Tony Meadors, 24, is a solitary pilgrim from White Marsh, Md., “by way of Chicago,” who slipped away from his Bayou Cafe job to chase stardom. Equipped with only a backpack, bottled water and Bible — “all I need” — he’s directed to fill in as the horizontal grout between two rows of Eddie Bauer-outfitted campers. He sizes up this small plot of concrete as his last address before moving to Hollywood, and slips a staff worker $5 to rent an oval-backed, velour-upholstered dining chair from the storage closet, which he lies on its back to reserve more room, then trots to the Smithsonian for a carefree afternoon. Upon his return hours later, new vagrants have scrunched into his space, so he balls himself up on the floor, props his head on the chair seat, and attempts sleep.

Clockwise from left: My daughter Miki, Mark Hwang, Maria Dunckhorst andTony Meadors, all "Idol" hopefuls. (Photo by Terry Byrne Copyright 2004)

Clockwise from left: My daughter Miki, Mark Hwang, Maria Dunckhorst and Tony Meadors, all “Idol” hopefuls. (Photo by Terry Byrne Copyright 2004)

Lullabies aren’t cutting it

But sleep doesn’t come easily in this busy hive of bright lights and gospel peals. A jumbotron projects non-stop Fox broadcasts, and one wonders whether a stateside Abu Ghraib, where sleep deprivation followed by hours of standing, has been erected to weed out those who wouldn’t endure the stress of superstardom.

A true cattle call. Courtesy of

Workers use bike-rack barricades and yellow police tape to extend the snaking line of sleeping bags, where sleep, like fame, is but another distant dream. They hawk “Idol” products — souvenir T-shirts, compact mirrors,  key chains and cardboard church-style fans advertising shows. They invite all to visit the karaoke station; no invitation necessary. Warehouse load lifters appear occasionally, atop which camera operators and producers rally the crowd, rock-concert style, to scream “I am the next American idol!” … “Again! I can’t hear you!” Perhaps it’s just another ploy to handicap the weaker voices.

Plenty of ‘Idol’ time

Clever Mark Hwang, 18, of Fairfax, Va., only mouths the words. Four years ago, when his name was Kun-Yeon, he moved here from Korea, not knowing a word of English. He still isn’t sure of all the lyrics to Lionel Richie’s Truly. But this detour on his way to college as a Virginia Tech freshman is just more education — sampling the American dream, as repackaged by Brits.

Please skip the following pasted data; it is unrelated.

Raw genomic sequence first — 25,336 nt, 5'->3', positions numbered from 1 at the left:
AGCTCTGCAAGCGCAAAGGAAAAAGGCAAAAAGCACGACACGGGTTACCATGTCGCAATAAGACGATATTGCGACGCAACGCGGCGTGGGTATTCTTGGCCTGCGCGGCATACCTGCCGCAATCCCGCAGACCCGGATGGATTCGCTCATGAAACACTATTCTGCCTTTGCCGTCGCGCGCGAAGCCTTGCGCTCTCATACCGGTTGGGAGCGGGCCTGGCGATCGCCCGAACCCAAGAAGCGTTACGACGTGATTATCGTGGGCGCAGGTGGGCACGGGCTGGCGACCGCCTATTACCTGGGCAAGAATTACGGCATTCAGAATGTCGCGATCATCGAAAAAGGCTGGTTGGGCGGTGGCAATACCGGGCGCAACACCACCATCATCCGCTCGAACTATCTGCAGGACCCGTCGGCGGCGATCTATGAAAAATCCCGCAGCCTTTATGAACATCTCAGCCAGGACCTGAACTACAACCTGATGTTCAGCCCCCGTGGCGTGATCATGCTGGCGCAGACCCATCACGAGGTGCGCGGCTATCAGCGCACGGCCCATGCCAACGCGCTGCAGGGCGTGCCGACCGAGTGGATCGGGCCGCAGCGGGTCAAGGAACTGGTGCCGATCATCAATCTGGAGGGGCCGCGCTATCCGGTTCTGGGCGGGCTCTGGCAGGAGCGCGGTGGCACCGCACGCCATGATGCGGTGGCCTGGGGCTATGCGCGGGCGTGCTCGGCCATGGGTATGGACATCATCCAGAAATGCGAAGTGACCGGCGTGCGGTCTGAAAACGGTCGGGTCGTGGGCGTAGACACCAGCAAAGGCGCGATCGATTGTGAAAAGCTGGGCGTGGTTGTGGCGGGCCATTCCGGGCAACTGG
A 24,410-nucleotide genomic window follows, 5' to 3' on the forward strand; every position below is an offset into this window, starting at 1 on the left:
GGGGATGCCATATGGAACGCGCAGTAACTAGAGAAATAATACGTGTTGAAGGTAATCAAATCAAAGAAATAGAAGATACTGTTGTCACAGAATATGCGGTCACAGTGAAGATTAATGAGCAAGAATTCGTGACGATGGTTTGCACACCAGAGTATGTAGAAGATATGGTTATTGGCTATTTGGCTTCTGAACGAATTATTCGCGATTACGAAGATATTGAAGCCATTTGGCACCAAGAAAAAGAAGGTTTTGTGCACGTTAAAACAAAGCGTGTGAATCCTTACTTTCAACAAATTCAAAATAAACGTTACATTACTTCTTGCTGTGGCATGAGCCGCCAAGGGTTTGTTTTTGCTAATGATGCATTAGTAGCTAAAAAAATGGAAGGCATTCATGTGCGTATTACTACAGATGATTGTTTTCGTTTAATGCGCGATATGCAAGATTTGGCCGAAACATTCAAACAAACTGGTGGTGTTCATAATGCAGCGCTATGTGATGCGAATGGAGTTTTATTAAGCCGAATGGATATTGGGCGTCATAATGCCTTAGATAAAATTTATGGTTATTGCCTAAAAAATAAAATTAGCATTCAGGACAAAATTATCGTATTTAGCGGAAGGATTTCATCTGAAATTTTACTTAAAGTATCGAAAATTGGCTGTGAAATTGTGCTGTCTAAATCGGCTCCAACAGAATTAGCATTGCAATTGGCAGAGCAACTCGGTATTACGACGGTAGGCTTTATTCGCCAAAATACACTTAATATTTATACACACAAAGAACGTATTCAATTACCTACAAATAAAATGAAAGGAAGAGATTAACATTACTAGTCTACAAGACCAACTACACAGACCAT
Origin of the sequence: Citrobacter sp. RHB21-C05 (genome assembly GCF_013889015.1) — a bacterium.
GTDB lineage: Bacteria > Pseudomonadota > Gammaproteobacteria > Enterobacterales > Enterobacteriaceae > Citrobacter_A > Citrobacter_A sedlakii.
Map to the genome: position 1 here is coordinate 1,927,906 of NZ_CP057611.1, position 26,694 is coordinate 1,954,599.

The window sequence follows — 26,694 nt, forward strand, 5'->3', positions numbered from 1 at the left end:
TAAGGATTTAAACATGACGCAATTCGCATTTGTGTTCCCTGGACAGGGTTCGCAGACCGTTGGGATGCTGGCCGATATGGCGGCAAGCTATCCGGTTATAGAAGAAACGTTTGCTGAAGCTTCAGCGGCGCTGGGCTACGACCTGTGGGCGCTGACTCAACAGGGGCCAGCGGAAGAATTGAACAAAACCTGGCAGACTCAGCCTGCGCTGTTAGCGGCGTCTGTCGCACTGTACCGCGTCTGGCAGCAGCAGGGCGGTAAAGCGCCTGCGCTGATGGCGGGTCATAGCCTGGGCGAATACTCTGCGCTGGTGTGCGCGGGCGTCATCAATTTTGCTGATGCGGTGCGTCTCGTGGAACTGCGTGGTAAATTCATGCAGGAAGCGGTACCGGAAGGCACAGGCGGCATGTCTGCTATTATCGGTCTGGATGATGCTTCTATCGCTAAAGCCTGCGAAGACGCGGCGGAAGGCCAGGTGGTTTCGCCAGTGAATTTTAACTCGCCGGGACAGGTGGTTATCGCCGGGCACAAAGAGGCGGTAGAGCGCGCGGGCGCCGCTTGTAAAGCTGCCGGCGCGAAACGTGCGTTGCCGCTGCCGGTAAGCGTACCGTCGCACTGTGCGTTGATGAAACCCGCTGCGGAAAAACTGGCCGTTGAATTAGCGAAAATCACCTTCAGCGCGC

Co-executive producer Nigel Lythgoe grabs the mike to reassure show hopefuls: “All you have to do is be you. But be your best you. We don’t want you leaving here with any regrets.” And “What we’re looking for is someone who can sing like Pavarotti and dance like a gazelle.” I survey the bodies and, though I see many with the heft of Pavarotti (this cross-section of America mirrors the 30% of Americans who are obese), the only prancers are those mimicking Clay Aiken, post-makeover.

From “People” magazine, Aug. 18, 2004

We meet people from the Deep South, New England and as far away as Minnesota, but most seem to be “representin'” B’more and the nation’s capital. One local boasts he’s 30 but secured a fake ID to meet the 16- to 28-year-old criteria. A man with a yellow wristband — signifying he’s a cheerleader for a red-banded contestant — hauls two small mattresses, still dressed with bedding, off the freight elevator, which he has dragged from his apartment to make things cushy for his woman, who herds him from in front. He makes it only five steps at a time before resting.

Penned-in superstars draw a lot of media attention. (Photo by Terry Byrne, Copyright 2004)

Penned-in superstar wannabes draw a lot of media attention. (Photo by Terry Byrne, Copyright 2004)

A singer in sunglasses with a red-tipped cane feels his way to the bathroom. Two dwarfs vocalize. A red-headed wrestler shows off his medals and hoists a staff member onto his shoulders and spins for the cameras. Mary Katherine, in curlers and party hat, is celebrating her 21st birthday and lets everyone know with a hand-made sign.

Army enlistee A.J., whose deck of cards and blanket are “borrowed” by a neighboring pack, sleeps in his car with his girlfriend where at least it’s dark and not as cold as inside the hall. He doesn’t know what his audition song is called nor who it’s by, but “he sings it all the time,” complains his girlfriend. He guesses it’s Luther Vandross. I identify it as Ruben Studdard’s cover of Superstar, Season 2.

Egypt’s customized belt — the one she’s wearing, not her vocal technique — spells “Egypt” in rhinestones, offsetting her stiletto boots. She checks on her 2-year-old son, Jatawn, by cellphone between choruses of such oldies as Seasons Change by Exposé — which, I point out, was No. 1 on Billboard’s Hot 100 the week my daughter was born. “Gosh, she’s just a baby!” she squawks. She’s my baby.

Survival instincts kick in